<![CDATA[ IEEE Transactions on Automatic Control - new TOC ]]>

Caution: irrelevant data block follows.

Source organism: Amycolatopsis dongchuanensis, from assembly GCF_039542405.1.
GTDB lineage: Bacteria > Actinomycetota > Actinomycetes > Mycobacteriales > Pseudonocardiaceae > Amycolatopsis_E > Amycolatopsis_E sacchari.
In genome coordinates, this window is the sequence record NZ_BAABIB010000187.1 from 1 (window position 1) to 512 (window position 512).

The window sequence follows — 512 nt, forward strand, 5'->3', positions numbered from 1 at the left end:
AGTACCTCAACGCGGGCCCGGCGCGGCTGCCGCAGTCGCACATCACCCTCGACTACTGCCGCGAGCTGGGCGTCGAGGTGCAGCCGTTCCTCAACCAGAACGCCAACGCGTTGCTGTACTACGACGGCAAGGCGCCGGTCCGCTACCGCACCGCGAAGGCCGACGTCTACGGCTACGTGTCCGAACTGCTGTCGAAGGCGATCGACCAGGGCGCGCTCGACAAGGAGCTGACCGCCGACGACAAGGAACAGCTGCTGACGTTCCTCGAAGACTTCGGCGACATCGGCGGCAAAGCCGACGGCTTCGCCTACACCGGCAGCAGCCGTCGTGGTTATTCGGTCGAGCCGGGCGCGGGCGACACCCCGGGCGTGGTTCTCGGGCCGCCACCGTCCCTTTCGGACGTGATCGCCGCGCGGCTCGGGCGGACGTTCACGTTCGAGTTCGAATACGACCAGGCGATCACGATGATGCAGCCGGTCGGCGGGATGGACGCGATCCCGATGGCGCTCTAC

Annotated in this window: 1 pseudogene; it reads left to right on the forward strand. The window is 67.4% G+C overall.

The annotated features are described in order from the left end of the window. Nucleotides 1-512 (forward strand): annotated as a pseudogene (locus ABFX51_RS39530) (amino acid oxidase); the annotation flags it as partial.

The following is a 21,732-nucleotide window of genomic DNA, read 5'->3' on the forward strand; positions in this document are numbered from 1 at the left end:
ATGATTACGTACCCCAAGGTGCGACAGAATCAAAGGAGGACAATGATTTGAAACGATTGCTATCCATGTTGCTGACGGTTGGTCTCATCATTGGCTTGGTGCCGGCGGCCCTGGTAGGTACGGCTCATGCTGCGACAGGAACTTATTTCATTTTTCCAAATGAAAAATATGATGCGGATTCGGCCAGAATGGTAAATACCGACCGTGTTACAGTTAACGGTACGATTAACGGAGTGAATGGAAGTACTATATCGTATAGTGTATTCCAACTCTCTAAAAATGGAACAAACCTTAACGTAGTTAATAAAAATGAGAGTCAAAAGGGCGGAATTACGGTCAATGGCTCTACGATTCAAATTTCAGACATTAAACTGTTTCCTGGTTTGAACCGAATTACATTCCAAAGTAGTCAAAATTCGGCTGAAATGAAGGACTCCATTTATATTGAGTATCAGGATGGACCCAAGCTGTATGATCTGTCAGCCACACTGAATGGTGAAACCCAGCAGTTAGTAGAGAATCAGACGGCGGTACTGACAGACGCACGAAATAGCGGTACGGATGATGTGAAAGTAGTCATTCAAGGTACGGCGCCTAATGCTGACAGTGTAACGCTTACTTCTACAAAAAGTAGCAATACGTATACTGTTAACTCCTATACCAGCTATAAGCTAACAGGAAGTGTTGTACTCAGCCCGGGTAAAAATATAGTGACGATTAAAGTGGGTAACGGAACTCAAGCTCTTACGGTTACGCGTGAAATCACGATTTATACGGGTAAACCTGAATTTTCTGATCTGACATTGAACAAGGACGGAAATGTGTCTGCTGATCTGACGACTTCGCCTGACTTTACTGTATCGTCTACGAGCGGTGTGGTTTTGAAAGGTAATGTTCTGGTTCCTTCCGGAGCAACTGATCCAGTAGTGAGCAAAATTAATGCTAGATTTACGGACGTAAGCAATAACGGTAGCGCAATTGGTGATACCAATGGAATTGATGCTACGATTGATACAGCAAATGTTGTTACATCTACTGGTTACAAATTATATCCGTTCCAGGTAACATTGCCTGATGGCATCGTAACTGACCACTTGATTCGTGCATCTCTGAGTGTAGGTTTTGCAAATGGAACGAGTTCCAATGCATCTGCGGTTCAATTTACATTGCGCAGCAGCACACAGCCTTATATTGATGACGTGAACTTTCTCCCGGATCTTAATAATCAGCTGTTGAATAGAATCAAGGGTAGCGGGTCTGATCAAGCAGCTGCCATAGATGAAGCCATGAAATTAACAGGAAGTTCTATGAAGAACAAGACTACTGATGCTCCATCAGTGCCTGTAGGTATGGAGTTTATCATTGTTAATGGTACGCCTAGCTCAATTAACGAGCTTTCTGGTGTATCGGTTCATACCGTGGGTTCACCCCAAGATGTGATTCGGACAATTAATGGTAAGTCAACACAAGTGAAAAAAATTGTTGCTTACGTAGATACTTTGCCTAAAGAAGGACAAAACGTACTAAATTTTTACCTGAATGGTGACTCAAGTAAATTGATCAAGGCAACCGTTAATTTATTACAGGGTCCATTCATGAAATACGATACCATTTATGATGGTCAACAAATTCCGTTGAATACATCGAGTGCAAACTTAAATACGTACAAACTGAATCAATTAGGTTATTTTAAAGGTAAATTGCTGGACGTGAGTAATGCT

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TOC Alert for Publication# 9 2017December 14<![CDATA[Table of Contents]]>6212C1607353<![CDATA[IEEE Control Systems Society]]>6212C2C2144<![CDATA[Editorial The Transactions on Automatic Control and Its Tradition of Excellence]]>621260746077125<![CDATA[Scanning the Issue*]]>62126078608097<![CDATA[An Input-to-State-Stability Approach to Economic Optimization in Model Predictive Control]]>621260816093943<![CDATA[Exact Complexity Certification of Active-Set Methods for Quadratic Programming]]>621260946109795<![CDATA[An Augmented Lagrangian Filter Method for Real-Time Embedded Optimization]]>621261106121448<![CDATA[Optimizing the Convergence Rate of the Continuous-Time Quantum Consensus]]>$N$ qudits. It is shown that the optimal convergence rate is independent of the value of $d$ in qudits. By classifying the induced graphs as the Schreier graphs, they are categorized in terms of the partitions of integer $N$. The intertwining relation is established between one-level dominant partitions in the Hasse Diagram of integer $N$. Based on this result, the proof of the Aldous’ conjecture is extended to all possible induced graphs, and the original optimization problem is reduced to optimizing algebraic connectivity of the smallest induced graph. Utilizing the generalization of Aldous’ conjecture, it is shown that the convergence rates of the algorithm to both the consensus state and the reduced quantum state consensus are the same. By providing the analytical solution to semidefinite programming formulation of the obtained problem, closed-form expressions for the optimal results are provided for a range of topologies.]]>621261226135655<![CDATA[Stochastic Feedback Control With One-Dimensional Degenerate Diffusions and Nonsmooth Value Functions]]>$(sqrt{dt})^{1+gamma }$, $0<gamma <1$, with $gamma =0$ for nondegenerate points. We apply the direct-comparison-based approach to derive all the results. In all the analysis, viscosity solution is not needed.]]>621261366151422<![CDATA[Critical Connectivity and Fastest Convergence Rates of Distributed Consensus With Switching Topologies and Additive Noises]]>$delta$ (termed the extensible exponent) is proposed. With this and a balanced topology condition, we show that a critical value of $delta$ for consensus is $1/2$. Optimization on convergence rate of this protocol is further investigated. It is proved that the fastest convergence rate, which is the theoretic optimal rate among all controls, is of the order $1/t$ for the best topologies, and is of the order $1/t^{1-2delta }$ for the worst topologies, which are balanced and satisfy the extensible joint-connectivity condition. For practical implementation, certain open-loop control strategies are introduced to achieve consensus with a convergence rate of the same order as the fastest convergence rate. Furthermore, a consensus condition is derived for nonstationary and strongly correlated random topologies. The algorithms and consensus conditions are applied to distributed consensus computation of mobile ad-hoc networks; and their related critical exponents are derived from relative velocities of mobile agents for guaranteeing consensus.]]>621261526167762<![CDATA[Exponential Convergence of the Discrete- and Continuous-Time Altafini Models]]>[3], exponential convergence of the system is studied using a graphical approach. Necessary and sufficient conditions for exponential convergence with respect to each possible type of limit states are provided. Specifically, under the assumption of repeatedly jointly strong connectivity, it is shown that 1) a certain type of two-clustering will be reached exponentially fast for almost all initial conditions if, and only if, the sequence of signed digraphs is repeatedly jointly structurally balanced corresponding to that type of two-clustering; 2) the system will converge to zero exponentially fast for all initial conditions if, and only if, the sequence of signed digraphs is repeatedly jointly structurally unbalanced. An upper bound on the convergence rate is provided. The results are also extended to the continuous-time Altafini model.]]>621261686182414<![CDATA[Geometric Properties of Isostables and Basins of Attraction of Monotone Systems]]>621261836194767<![CDATA[Robust Global Adaptive Exponential Stabilization of Discrete-Time Systems With Application to Freeway Traffic Control]]>621261956208792<![CDATA[Optimal Placement of Virtual Inertia in Power Grids]]>$mathscr {H}_2$ performance metric accounting for the network coherency. The optimal inertia placement problem turns out to be non-convex, yet we provide a set of closed-form global optimality results for particular problem instances as well as a computational approach resulting in locally optimal solutions. Further, we also consider the robust inertia allocation problem, wherein the optimization is carried out accounting for the worst-case disturbance location. We illustrate our results with a three-region power grid case study and compare our locally optimal solution with different placement heuristics in terms of different performance metrics.]]>6212620962201094<![CDATA[Optimization With Affine Homogeneous Quadratic Integral Inequality Constraints]]>621262216236657<![CDATA[Adaptive Stabilization of $ 2 times 2$ Linear Hyperbolic Systems With an Unknown Boundary Parameter From Collocated Sensing and Control]]>$ 2 times 2$ linear hyperbolic partial differential equations, where sensing and actuation are restricted to the boundary anticollocated with an uncertain parameter. This is done by combining a recently derived adaptive observer for the system states and the uncertain parameter, with an adaptive control law. Proof of $ L_2$-boundedness for all signals in the closed loop is given, and the system states are proved to converge to zero pointwise in space. The theory is demonstrated in a simulation.]]>621262376249600<![CDATA[Diagonal Decoupling of Linear Systems by Static-State Feedback]]>621262506265381<![CDATA[A Distance-Based Approach to Strong Target Control of Dynamical Networks]]>6212626662771449<![CDATA[Control of Transport PDE/Nonlinear ODE Cascades With State-Dependent Propagation Speed]]>621262786293932<![CDATA[Optimal Load-Side Control for Frequency Regulation in Smart Grids]]>6212629463091556<![CDATA[Dynamic Demand and Mean-Field Games]]>smart buildings and smart cities, dynamic response management is playing an ever-increasing role, thus attracting the attention of scientists from different disciplines. Dynamic demand response management involves a set of operations aiming at decentralizing the control of loads in large and complex power networks. Each single appliance is fully responsive and readjusts its energy demand to the overall network load. A main issue is related to mains frequency oscillations resulting from an unbalance between supply and demand. In a nutshell, this paper contributes to the topic by equipping each consumer with strategic insight. In particular, we highlight three main contributions and a few other minor contributions. First, we design a mean-field game for a population of thermostatically controlled loads, study the mean-field equilibrium for the deterministic mean-field game, and investigate on asymptotic stability for the microscopic dynamics. Second, we extend the analysis and design to uncertain models, which involve both stochastic or deterministic disturbances. This leads to robust mean-field equilibrium strategies guaranteeing stochastic and worst-case stability, respectively. Minor contributions involve the use of stochastic control strategies rather than deterministic and some numerical studies illustrating the efficacy of the proposed strategies.]]>621263106323677<![CDATA[Synchronization on Lie Groups: Coordination of Blind Agents]]>$G$ . We employ the method of extremum seeking control for nonlinear dynamical systems defined on connected Riemannian manifolds to achieve synchronization among the agents. In this approach, each agent updates its position on $G$ by only receiving the synchronization cost function. The results are obtained by employing the notion of geodesic dithers for extremum seeking on Riemannian manifolds and their equivalent version on Lie groups and applying Taylor expansion of smooth functions on Riemannian manifolds. Due to geometrical properties of the synchronization set, we employ the method of quotient manifolds to prove the convergence of the proposed algorithm. The obtained results are applied to synchronization problems on $SE(3)$ to demonstrate the efficacy of the proposed algorithm.]]>6212632463382127<![CDATA[Cooperative Global Robust Output Regulation for Nonlinear Output Feedback Multiagent Systems Under Directed Switching Networks]]>621263396352976<![CDATA[Dimension Reduction and Feedback Stabilization for Max-Plus Linear Systems and Applications in VLSI Array Processors]]>621263536368553<![CDATA[Robust Switching Control: Stability Analysis and Application to Active Disturbance Attenuation]]>621263696376849<![CDATA[State Estimation for Stochastic Complex Networks With Switching Topology]]>621263776384442<![CDATA[Distributed Estimation From Relative and Absolute Measurements]]>621263856391452<![CDATA[On the AIMD Algorithm Under Saturation Constraints]]>621263926398521<![CDATA[Output Feedback Practical Coordinated Tracking of Uncertain Heterogeneous Multi-Agent Systems Under Switching Network Topology]]>6212639964061403<![CDATA[Stochastic Dual Averaging for Decentralized Online Optimization on Time-Varying Communication Graphs]]>$mathsf{SODA}hbox{-}mathsf{C}$ and $mathsf{SODA}hbox{-}mathsf{PS}$) of Nesterov's dual averaging method $(mathsf{DA})$ , where each agent only uses a coordinate of the noise-corrupted gradient in the dual-averaging step. We show that the expected regret bounds for both algorithms have sublinear growth of $O(sqrt{T})$, with the time horizon $T$, in scenarios when the underlying communication topology is time-varying. The sublinear regret can be obtained when the stepsize is of the form $1/sqrt{t}$ and the objective functions are Lipschitz-continuous convex functions with Lipschitz gradients, and the variance of the noisy gradients is bounded. We also provide simulation results of the proposed algorithms on sensor networks to complement our theoretical analysis.]]>621264076414416<![CDATA[Thompson Sampling for Stochastic Control: The Finite Parameter Case]]>$O(T^{-1})$, which is asymptotically optimal.]]>621264156422332<![CDATA[On Stability and Trajectory Boundedness of Lotka–Volterra Systems With Polytopic Uncertainty]]>621264236429481<![CDATA[Performance Limitations of Nonminimum Phase Affine Nonlinear Systems]]>621264306437849<![CDATA[Admissibility and Exact Observability of Observation Operators for Micro-Beam Model: Time- and Frequency-Domain Approaches]]>621264386444266<![CDATA[Modeling and Controlling an Active Constrained Layer (ACL) Beam Actuated by Two Voltage Sources With/Without Magnetic Effects]]>$B^*-$ type feedback controller, which is the total current accumulated at the electrodes for the piezoelectric layers. However, as the magnetic effects are ignored (electrostatic assumption), the closed-loop system with all mechanical feedback controllers is shown to be uniformly exponentially stable.]]>621264456450275<![CDATA[On Approximating Contractive Systems]]>621264516457256<![CDATA[GO-POLARS: A Steerable Stochastic Search on the Strength of Hyperspherical Coordinates]]>621264586465401<![CDATA[Local Lyapunov Functions for Consensus in Switching Nonlinear Systems]]>$mathbb {R}^m$ and have switching interconnection topologies. Both the first theorem, formulated in terms of the states of individual agents, and the second theorem, formulated in terms of the pairwise states for pairs of agents, can be interpreted as variants of Lyapunov's second method. The two theorems complement each other; the second provides stronger convergence results under weaker graph topology assumptions, whereas the first often can be applied in a wider context in terms of the structure of the right-hand sides of the systems. The second theorem also sheds some new light on well-known results for consensus of nonlinear systems where the right-hand sides of the agents’ dynamics are convex combinations of directions to neighboring agents. For such systems, instead of proving consensus by using the theory of contracting convex sets, a local quadratic Lyapunov function can be used.]]>621264666472386<![CDATA[Hybrid Stabilization of Linear Systems With Reverse Polytopic Input Constraints]]>621264736480657<![CDATA[Cooperative Output Regulation of Linear Multi-Agent Systems by a Novel Distributed Dynamic Compensator]]>621264816488397<![CDATA[Normalized Optimal Smoothers for a Class of Hidden Generalized Reciprocal Processes]]>Transactions concerning Bayesian smoothers developed for the class of hidden reciprocal chains (RC). Within this Bayesian setting, two important issues remained unsolved, and are the subject of this note. The first, and most significant issue concerns the extent to which the models considered in our earlier work are general in terms of the statistical nature of the processes involved. The second issue concerns the practical implementation of smoothers. In this note we offer answers to both these issues. A new class of processes called generalized reciprocal chains (GRC), which include RC as a proper subclass is defined. The note argues that GRC form a more appropriate class of models from an application point of view, in particular, inference problems in target tracking. The note also describes a method for ensuring the numerical stability of the smoother algorithm. Finally, a simple numerical example is presented, which indicates potential benefits for the use of these new models in target tracking problems when compared to Markov chain or RC models.]]>621264896496473<![CDATA[Nonlinear Eigenvalue Approach to Differential Riccati Equations for Contraction Analysis]]>621264976504284<![CDATA[Mean Square Stabilization of Linear Discrete-Time Systems Over Power-Constrained Fading Channels]]>621265056512444<![CDATA[Regularized Extended Estimation With Stabilized Exponential Forgetting]]>621265136520478<![CDATA[Finite-Time Stabilizability, Detectability, and Dynamic Output Feedback Finite-Time Stabilization of Linear Systems]]>621265216528558<![CDATA[Prescribed Performance Fault-Tolerant Control of Uncertain Nonlinear Systems With Unknown Control Directions]]>621265296535793<![CDATA[Inverse Parametric Optimization in a Set-Membership Error-in-Variables Framework]]>a posteriori validation with guaranteed methods based on interval analysis. The approach is evaluated on two well-tuned numerical examples: A discrete unicycle robot model and a planar elastica model, respectively.]]>621265366543536<![CDATA[Dynamic Event-Based Control of Nonlinear Stochastic Systems]]>621265446551515<![CDATA[Disturbance Decoupling in Hybrid Linear Systems With State Jumps]]>621265526559300<![CDATA[Limit-Cycle-Based Decoupled Design of Circle Formation Control with Collision Avoidance for Anonymous Agents in a Plane]]>target circling that all agents converge onto the circle around the target, and the second is spacing adjustment that each agent maintains the desired distance from its neighbors. Then, we propose to use a controller comprised of converging part and layout part to deal with these two subobjectives, respectively. The former part is based on a limit-cycle oscillator using only the relative position from the target, and the latter is designed by also perceiving the relative position from the agent's neighbors. An important feature of the controller is that it guarantees that no collision between agents ever takes place throughout the system's evolution. Another feature is that some of the parameters in the proposed controller have explicit physical meanings related to the agents’ rotating motion around the target, so that they can be set more reasonable and easily in real applications. Numerical simulations are given to show the effectiveness and performance of the proposed circle formation controller.]]>621265606567559<![CDATA[Structured Singular Value Analysis for Spintronics Network Information Transfer Control]]>$mu$ -design tools to reveal a crossover region in the space of controllers where objectives usually thought to be conflicting are actually concordant.]]>621265686574698<![CDATA[Riemannian Optimal Control and Model Matching of Linear Port-Hamiltonian Systems]]>$H^2$ optimal control and model matching problems of linear port-Hamiltonian systems. The controller design problems are formulated as optimization problems on the product manifold of the set of skew symmetric matrices, the manifold of the symmetric positive definite matrices, and Euclidean space. A Riemannian metric is chosen for the manifold in such a manner that the manifold is geodesically complete, i.e., the domain of the exponential map is the whole tangent space for every point on the manifold. In order to solve these problems, the Riemannian gradients of the objective functions are derived, and these gradients are used to develop a Riemannian steepest descent method on the product manifold. The geodesic completeness of the manifold guarantees that all points generated by the steepest descent method are on the manifold. Numerical experiments illustrate that our method is able to solve the two specified problems.]]>621265756581559<![CDATA[Ultimate Boundedness Control for Networked Systems With Try-Once-Discard Protocol and Uniform Quantization Effects]]>621265826588486<![CDATA[Global Adaptive Controller for Linear Systems With Unknown Input Delay]]>621265896594469<![CDATA[Pinning Control for the Disturbance Decoupling Problem of Boolean Networks]]>621265956601271<![CDATA[Solution to Discrete-Time Linear FBSDEs with Application to Stochastic Control Problem]]>621266026607234<![CDATA[Stabilization of Positive Switched Linear Systems and Its Application in Consensus of Multiagent Systems]]>621266086613301<![CDATA[Whittle Index for Partially Observed Binary Markov Decision Processes]]>$M$ out of $N$ binary Markov chains when only noisy observations of state are available, with ergodic (equivalently, long run average) reward. By passing on to the equivalent problem of controlling the conditional distribution of state given observations and controls, it is cast as a restless bandit problem and its Whittle indexability is established.]]>621266146618211<![CDATA[Stability and Performance of the SVD System]]>$mn$ subsystems to $m + n$. The SVD System provides scalable performance for systems coupled using the row-column structure. The results of this paper are the first analytical results for the SVD System when applied to linear subsystems of arbitrary order. The conclusion of all of this is that using the SVD System allows you to reduce the number of inputs while maintaining as close to the same performance as possible.]]>621266196624319<![CDATA[Stability Analysis of Output Feedback Control Systems With a Memory-Based Event-Triggering Mechanism]]>621266256632358<![CDATA[On Stochastic Sensor Network Scheduling for Multiple Processes]]>621266336640373<![CDATA[On Kalman Filtering with Compromised Sensors: Attack Stealthiness and Performance Bounds]]>621266416648527<![CDATA[Robust Hybrid Output Regulation for Linear Systems With Periodic Jumps: Semiclassical Internal Model Design]]>flow internal model, in charge of providing the correct input to achieve regulation during flows, and a jump internal model, in charge of suitably resetting the state of the regulator at each period. The proposed procedure is illustrated by its application to a physically motivated example, for which the output regulation problem is not solvable by methods appeared thus far in the literature.]]>621266496656760<![CDATA[On Problems Involving Eigenvalues for Uncertain Matrices by Structured Singular Values]]>$mu$ and the skewed structured singular value $nu$. In particular, positive definiteness conditions, maximum and minimum eigenvalues, and generalized eigenvalues of uncertain matrices are expressed using $mu$ and $nu$. The obtained results allow us to acquire information of an uncertain matrix efficiently by the existing computational tools that provide practically useful approximations to the values of $mu$ and $nu$.]]>621266576663290<![CDATA[Introducing IEEE Collabratec]]>6212666466641855<![CDATA[IEEE Control Systems Society]]>6212C3C3178